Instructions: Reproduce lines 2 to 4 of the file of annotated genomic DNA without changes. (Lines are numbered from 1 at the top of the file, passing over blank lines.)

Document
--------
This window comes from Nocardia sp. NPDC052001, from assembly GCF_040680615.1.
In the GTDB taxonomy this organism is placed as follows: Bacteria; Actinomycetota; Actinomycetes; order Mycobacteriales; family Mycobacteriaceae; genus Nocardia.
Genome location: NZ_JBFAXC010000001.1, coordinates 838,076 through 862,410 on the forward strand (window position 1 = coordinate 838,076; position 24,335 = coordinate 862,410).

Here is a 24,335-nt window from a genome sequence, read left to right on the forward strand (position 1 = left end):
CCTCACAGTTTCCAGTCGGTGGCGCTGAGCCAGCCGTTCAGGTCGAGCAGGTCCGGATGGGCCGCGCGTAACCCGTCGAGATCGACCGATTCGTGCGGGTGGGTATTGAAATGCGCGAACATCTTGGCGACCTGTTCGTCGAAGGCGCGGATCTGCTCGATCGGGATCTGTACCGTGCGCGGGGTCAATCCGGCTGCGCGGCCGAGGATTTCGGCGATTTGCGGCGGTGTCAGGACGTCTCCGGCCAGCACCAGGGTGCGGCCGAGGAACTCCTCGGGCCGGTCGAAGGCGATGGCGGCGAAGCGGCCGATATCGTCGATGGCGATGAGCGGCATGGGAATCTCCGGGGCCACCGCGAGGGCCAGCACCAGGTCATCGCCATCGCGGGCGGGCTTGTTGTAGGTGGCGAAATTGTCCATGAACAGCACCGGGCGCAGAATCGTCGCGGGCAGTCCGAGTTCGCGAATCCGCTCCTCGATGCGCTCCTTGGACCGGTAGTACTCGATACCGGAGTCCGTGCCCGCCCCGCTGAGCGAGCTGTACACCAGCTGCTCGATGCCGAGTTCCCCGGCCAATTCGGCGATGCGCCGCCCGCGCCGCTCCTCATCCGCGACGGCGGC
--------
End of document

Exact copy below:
In the GTDB taxonomy this organism is placed as follows: Bacteria; Actinomycetota; Actinomycetes; order Mycobacteriales; family Mycobacteriaceae; genus Nocardia.
Genome location: NZ_JBFAXC010000001.1, coordinates 838,076 through 862,410 on the forward strand (window position 1 = coordinate 838,076; position 24,335 = coordinate 862,410).

Here is a 24,335-nt window from a genome sequence, read left to right on the forward strand (position 1 = left end):